Since early 2017, Australian airport security officials and investigators from the Department of Environment have been actively investigating into animal trafficking and smuggling. Dark web-based marketplaces and animal traffickers have started to traffic exotic animals such as rare species of snakes and lizards by placing them inside toy teddy bears and books.
Earlier this week for instance, the Australia Post staff in Western Australia discovered rare blue tongue lizards taped from head tail and sewn into a teddy bear, local sources including The Age reported. As the teddy bear wrapped and ready to be delivered across the country crossed the x-ray detection screen at the Australia Post, its staff workers saw the following photograph:
On June 3, DeepDotWeb previously reported that award-winning business journalist Anthony Hilton described the dark web as a well-structured global criminal network. In the industries of drug, arms and animal trafficking within the dark web network, there exists rigid and well-structured criminal organizations that handle different operations professionally.
“It divides into software specialists, distributors of that software, hackers, network specialists and financial experts capable of handling and laundering the ill-gotten gains. It has middlemen and subcontractors who will offer hacking services to organisations that lack the required skills themselves,” Hilton explained.
The dark-web based animal trafficking operations that have become a major problem for Australian authorities and its Department of Environment has also been operating as a sophisticated criminal network, with certain departments of the organization handling the acquisition and distribution of animals, financing of suppliers and distributors.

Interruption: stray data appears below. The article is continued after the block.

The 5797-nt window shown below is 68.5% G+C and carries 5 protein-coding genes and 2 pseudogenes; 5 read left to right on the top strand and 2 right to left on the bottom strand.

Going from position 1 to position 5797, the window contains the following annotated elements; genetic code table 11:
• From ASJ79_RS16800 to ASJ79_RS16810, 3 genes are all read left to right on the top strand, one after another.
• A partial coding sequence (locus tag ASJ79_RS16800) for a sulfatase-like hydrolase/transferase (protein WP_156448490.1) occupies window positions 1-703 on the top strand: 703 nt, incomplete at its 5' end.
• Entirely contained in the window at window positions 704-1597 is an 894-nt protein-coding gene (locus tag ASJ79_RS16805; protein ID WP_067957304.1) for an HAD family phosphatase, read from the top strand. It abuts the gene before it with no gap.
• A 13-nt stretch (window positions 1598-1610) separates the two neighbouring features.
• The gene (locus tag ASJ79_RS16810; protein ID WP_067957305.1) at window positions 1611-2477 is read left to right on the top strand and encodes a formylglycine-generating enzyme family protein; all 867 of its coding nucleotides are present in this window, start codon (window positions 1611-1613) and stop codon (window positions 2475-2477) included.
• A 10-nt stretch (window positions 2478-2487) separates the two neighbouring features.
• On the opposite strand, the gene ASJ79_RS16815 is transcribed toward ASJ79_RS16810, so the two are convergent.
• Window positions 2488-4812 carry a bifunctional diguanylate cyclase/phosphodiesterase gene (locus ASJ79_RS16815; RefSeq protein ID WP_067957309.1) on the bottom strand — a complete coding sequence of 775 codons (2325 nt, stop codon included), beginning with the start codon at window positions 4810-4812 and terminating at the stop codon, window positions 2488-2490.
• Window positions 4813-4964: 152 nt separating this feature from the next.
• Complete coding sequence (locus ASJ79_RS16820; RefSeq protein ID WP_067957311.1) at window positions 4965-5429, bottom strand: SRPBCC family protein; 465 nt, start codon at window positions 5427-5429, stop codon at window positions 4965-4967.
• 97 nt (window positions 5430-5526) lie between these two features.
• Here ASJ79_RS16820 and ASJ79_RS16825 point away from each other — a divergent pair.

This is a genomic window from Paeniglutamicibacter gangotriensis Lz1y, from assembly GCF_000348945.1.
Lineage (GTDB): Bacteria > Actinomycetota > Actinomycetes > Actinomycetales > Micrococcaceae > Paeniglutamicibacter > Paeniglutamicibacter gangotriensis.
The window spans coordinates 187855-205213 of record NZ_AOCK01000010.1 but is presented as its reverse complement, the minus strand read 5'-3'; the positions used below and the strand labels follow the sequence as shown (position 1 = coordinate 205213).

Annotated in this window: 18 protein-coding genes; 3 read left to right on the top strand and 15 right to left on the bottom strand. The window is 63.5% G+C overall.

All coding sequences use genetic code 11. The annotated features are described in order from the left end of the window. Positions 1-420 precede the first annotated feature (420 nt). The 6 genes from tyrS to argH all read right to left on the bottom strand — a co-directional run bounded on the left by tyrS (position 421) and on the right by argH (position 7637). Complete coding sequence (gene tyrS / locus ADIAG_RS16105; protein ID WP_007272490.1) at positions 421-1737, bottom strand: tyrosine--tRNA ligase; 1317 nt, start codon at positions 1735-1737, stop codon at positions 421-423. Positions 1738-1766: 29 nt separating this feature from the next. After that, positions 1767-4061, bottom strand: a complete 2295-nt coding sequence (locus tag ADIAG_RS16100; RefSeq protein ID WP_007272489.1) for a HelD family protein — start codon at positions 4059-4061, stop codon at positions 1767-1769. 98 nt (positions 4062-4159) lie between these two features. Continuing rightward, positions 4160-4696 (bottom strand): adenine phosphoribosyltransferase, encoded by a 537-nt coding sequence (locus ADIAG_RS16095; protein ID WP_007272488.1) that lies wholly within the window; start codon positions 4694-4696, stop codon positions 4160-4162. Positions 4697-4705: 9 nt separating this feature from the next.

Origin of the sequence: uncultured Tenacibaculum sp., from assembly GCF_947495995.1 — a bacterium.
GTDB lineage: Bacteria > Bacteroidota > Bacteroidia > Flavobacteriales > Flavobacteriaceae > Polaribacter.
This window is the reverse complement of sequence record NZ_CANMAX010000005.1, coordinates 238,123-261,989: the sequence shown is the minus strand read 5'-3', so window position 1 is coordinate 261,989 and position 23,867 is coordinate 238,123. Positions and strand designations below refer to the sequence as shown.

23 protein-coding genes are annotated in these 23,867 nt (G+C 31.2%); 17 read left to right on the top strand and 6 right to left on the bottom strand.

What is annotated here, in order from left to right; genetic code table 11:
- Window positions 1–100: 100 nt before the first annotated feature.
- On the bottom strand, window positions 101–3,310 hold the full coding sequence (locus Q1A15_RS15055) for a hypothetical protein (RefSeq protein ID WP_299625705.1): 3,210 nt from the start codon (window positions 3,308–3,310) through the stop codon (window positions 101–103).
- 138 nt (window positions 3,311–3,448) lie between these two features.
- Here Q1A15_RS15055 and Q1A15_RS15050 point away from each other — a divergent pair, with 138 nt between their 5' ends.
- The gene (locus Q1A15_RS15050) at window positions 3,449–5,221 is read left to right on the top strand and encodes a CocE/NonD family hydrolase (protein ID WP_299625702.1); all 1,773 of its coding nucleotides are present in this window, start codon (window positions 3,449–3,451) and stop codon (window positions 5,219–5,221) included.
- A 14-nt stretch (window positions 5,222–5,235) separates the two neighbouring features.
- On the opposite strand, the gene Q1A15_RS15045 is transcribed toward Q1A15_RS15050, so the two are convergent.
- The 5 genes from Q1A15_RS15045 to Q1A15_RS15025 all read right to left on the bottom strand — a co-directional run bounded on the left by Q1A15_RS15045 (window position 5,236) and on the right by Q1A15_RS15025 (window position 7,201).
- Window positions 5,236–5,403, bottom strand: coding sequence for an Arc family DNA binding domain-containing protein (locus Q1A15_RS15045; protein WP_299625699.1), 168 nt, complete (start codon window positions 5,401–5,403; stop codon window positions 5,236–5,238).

According to Samantha Moore, the senior investigator at the Department of Environment, methods utilized by dark web-based animal traffickers have become increasingly sophisticated, making it that much more difficult for delivery service providers, airport security and post offices.
One issue that the Department of Environment is trying to find a solution to is the amount of animals dying due to fluctuation in temperatures and alteration in environment as time pass. When exotic and rare species such as the blue tongue lizard and turtles are sewed on to dolls and placed into emptied out books, the change in temperatures while traveling via ships and planes lead to the deaths of those animals.
“We’ve got animals that are sent in the post and if for some reason those parcels aren’t collected. the animals die. And often that’s not discovered until authorities, or the post [workers] actually smell the stench of rotting animals in the parcel,” said Moore.
Most importantly, because the illicit dark web-based animal trafficking industry within Australia has dramatically grown over the past few years, suppliers have learned methods to discover and acquire new species of exotic animals. Moore explained that newly found species quickly become the hottest properties within the industry.
For dark web criminals and animal traffickers, Moore noted that the business is highly profitable. Not only is the demand increasing for rare species, the profit margins of their operations are extremely high. According to Moore, rare species such as the shingleback lizard can be purchased for $300 in Australia but can be shipped and sold to other countries for over $10,000.
At the moment, the government is investigating into methods that can circumvent dark web marketplaces and encrypted messaging to put an end to the illicit animal trafficking industry within Australia that is rapidly expanding internationally.